The bouts between Louis and Schmeling were invested with great passion and drama. Joe Louis, undefeated and regarded as likely to become only the second black world’s heavyweight champion, was knocked out in the 1936 fight in a shocking upset. Max Schmeling, embraced by Hitler and the Third Reich, was then viciously dismantled in a first round knockout in the 1938 rematch. Louis’ revenge for his earlier defeat was personal, but given the historical context, his victory also represented a national triumph. As a result, Louis assumed heroic stature as America’s representative gladiator, and the cheering was understandably most ardent among blacks and Jews.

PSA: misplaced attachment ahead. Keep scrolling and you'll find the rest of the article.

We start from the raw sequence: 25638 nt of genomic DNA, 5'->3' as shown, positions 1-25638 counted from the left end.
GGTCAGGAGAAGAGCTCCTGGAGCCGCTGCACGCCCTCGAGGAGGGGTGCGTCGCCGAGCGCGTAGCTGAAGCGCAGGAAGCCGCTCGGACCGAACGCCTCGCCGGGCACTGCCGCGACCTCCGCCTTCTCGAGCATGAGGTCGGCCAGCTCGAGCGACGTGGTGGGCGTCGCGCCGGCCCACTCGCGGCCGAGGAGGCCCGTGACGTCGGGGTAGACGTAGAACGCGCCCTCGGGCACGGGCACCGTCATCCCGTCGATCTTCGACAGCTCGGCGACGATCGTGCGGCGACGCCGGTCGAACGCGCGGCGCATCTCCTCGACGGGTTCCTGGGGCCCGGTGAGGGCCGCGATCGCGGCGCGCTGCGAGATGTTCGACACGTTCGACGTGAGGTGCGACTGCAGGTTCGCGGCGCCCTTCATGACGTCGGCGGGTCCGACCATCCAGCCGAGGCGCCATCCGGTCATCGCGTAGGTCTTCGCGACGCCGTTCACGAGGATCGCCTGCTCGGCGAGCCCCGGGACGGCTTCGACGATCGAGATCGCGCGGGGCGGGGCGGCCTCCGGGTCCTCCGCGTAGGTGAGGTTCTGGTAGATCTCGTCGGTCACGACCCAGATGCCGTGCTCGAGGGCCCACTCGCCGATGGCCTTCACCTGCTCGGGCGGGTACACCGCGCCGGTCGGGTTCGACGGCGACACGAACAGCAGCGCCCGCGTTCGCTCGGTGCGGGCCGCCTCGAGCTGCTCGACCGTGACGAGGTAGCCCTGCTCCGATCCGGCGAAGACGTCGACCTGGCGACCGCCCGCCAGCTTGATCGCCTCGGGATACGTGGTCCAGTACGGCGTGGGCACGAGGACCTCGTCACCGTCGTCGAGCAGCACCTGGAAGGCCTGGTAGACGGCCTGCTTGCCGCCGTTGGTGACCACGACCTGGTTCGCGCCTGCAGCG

As Margolick’s title suggests, mere athletic glory is too confining for these protagonists. Their liberating effect enabled them to transcend racial and political barriers as the world edged toward war. This is an engrossing book for even the casual sports fan.